Home Features Spiritual GEORGE AND LUCY GILCHRIST FIND FUN, FULFILLING WAY TO SERVE GOD, OTHERS IN THEIR MOTOR HOME AS...SOW
GEORGE AND LUCY GILCHRIST FIND FUN, FULFILLING WAY TO SERVE GOD, OTHERS IN THEIR MOTOR HOME AS...SOW
When George and Lucy Gilchrist take off for the winter in their 31-foot motor home, they're not planning to play golf in Califor-nia or park their recreational vehicle in a retirement village in Arizona where they can sip coffee and visit with the neighbors.
The La Grande couple is expecting to do the work of the Lord through an organization for service-minded Christian RVers called Sowers.
The Gilchrists joined Sowers, based in Lindale, Texas, last year. Their volunteer work took them to Christian camps in Western Oregon, Western Washington and to Mexico.
Their first outing with Sowers in November was at the Aldersgate Conference Center near Salem.
The Gilchrists joined five Sower RVers at the Free Methodist camp, where George did general maintenance and cooking.
Among her duties, Lucy pressed cabin curtains on a mangle iron and helped in the kitchen on weekends.
The couple enjoyed the friendships they developed with the other Sower volunteers.
The group had devotions (Bible readings and discussions) every morning, played music together and had a potluck each week, the Gilchrists said.
North to Washington
In December, the couple pointed their motor home north to the Warm Beach Conference Center, northwest of Everett, Wash., where they volunteered to work at the center's Lights of Christmas.
The annual extravaganza includes thousands of Christmas lights on trees and buildings, entertainment, a dinner-theater, a Santa Claus workshop, a large nativity scene, a petting zoo and a bed-and-breakfast.
Sower volunteers filled a dozen sites at the conference center's RV camp.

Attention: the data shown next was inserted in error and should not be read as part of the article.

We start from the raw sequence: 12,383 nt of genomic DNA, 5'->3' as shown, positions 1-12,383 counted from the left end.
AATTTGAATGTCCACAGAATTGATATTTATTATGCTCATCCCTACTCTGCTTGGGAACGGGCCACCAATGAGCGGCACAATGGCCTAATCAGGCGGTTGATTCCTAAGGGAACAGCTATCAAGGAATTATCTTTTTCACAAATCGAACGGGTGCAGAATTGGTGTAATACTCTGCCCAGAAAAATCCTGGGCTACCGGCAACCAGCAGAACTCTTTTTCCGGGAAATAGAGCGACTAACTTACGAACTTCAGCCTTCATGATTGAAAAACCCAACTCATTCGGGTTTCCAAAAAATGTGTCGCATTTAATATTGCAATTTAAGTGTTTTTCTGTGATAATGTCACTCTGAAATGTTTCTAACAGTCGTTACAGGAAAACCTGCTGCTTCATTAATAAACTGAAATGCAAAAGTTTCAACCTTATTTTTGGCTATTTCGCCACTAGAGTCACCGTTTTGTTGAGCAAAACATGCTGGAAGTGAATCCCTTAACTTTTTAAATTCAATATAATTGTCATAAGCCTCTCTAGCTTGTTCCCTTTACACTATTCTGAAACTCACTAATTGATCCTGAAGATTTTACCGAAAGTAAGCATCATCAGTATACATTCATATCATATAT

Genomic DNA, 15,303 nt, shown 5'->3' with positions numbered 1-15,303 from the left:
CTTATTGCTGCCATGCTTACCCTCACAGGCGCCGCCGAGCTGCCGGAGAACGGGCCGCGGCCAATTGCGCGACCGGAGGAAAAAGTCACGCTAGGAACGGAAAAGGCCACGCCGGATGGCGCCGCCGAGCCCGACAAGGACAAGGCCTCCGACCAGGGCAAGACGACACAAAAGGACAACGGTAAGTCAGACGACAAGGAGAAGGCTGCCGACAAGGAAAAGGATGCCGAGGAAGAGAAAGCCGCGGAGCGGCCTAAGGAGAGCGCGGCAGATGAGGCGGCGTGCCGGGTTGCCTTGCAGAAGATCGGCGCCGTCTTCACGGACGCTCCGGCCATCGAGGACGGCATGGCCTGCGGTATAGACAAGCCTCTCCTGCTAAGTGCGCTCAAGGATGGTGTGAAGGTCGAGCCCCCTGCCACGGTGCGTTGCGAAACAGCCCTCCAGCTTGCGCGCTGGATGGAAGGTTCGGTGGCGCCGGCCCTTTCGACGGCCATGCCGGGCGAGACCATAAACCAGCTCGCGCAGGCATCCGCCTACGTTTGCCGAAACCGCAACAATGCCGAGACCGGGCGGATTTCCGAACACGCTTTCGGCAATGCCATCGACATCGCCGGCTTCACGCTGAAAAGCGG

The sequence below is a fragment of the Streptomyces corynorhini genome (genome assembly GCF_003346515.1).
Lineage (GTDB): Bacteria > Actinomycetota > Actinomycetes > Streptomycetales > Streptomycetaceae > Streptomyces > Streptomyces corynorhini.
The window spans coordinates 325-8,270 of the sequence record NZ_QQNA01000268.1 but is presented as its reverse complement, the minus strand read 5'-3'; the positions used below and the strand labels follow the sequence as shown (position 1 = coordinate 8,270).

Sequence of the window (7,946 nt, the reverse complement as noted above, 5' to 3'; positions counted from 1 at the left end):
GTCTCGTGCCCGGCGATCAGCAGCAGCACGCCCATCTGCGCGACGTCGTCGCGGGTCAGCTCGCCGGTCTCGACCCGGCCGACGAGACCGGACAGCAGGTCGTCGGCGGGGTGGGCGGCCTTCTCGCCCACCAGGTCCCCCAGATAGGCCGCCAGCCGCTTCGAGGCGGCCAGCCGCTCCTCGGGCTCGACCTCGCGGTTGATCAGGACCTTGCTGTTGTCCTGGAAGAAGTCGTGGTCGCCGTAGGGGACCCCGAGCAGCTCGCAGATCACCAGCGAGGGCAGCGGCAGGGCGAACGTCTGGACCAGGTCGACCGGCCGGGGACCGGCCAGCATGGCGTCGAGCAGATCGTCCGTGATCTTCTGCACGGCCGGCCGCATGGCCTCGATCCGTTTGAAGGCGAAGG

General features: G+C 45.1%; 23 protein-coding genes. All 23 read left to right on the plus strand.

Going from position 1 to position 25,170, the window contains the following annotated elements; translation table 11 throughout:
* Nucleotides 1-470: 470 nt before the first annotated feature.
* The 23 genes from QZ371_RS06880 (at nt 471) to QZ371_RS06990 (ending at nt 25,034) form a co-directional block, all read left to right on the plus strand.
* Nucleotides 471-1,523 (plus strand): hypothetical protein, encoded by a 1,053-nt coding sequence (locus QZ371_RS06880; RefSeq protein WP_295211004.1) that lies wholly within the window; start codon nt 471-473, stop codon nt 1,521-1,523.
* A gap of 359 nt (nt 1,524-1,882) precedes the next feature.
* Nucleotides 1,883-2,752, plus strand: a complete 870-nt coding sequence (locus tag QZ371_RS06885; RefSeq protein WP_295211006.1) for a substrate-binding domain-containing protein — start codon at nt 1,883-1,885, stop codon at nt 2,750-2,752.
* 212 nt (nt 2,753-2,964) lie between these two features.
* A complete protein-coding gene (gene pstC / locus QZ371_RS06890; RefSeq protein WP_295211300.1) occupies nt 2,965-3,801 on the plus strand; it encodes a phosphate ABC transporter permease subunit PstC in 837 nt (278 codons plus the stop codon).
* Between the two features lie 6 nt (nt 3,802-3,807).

Lucy Gilchrist helped with the petting zoo, greeted visitors, collected admissions and worked in the cafeteria.
George drove a golf cart, leading visitors to the bed-and-breakfast. He also drove a courtesy car and was dispatched by a two-way radio to assist disabled people or help others find their parking spaces.
The Gilchrists did some sightseeing in their motor home in January and February. In March, they reported to their third Sower assignment Â— at Rancho Betania, a Free Methodist camp in Santa Ana, Mexico.
The full-service camp in the desert, 70 miles from Nogalez, Mexico, included trails, soccer and baseball fields, a swimming pool and cafeteria.
The Gilchrists had full-hookups at the camp's RV park.
Lucy, who was able to use her Spanish in translation work, did an assortment of odd jobs. She washed windows, picked up trash on the grounds, scraped up gum from the auditorium floor and helped clean mud from the brick walls of a new cabin.
Meanwhile, George repaired foosball tables, assisted in building a small duplex for campers, fabricated parts in the shop and did several small repair jobs.
The Gilchrists said they had to go through an application process before being accepted by Sowers, which is an acronym for Servants On Wheels Ever Ready.
"You have to get letters of recommendation from people who have known you, and a letter from your pastor," George said.
"We had to sign a contract," he added. Sower volunteers come from a number of church backgrounds and organizers don't want that to be an issue.
"We had to agree to not discuss doctrinal issues," he said.
In a newsletter, Sower volunteers learn about projects in 49 states. They apply for the ones that interest them.
The volunteers agree to work on each Sower project for three weeks for no pay. They work six hours a day and four days a week. In return, they are given an RV site and can eat in the cafeteria.
"Most Sowers make a modest contribution to the camp to offset their utility expenses," George said.
While some Sowers are involved in projects 12 months a year, the Gilchrists will balance their volunteer work with their life in La Grande. They are looking forward to participating in another Sower project, possibly this fall.
"The Lord has blessed us over our life," said George, who retired in 1998 as co-owner of a La Grande insurance agency.
Sowers, he said, "is a way to give back in a very practical manner. It's a way to be associated with people of like-values and interests."
Â— Story by Dave Stave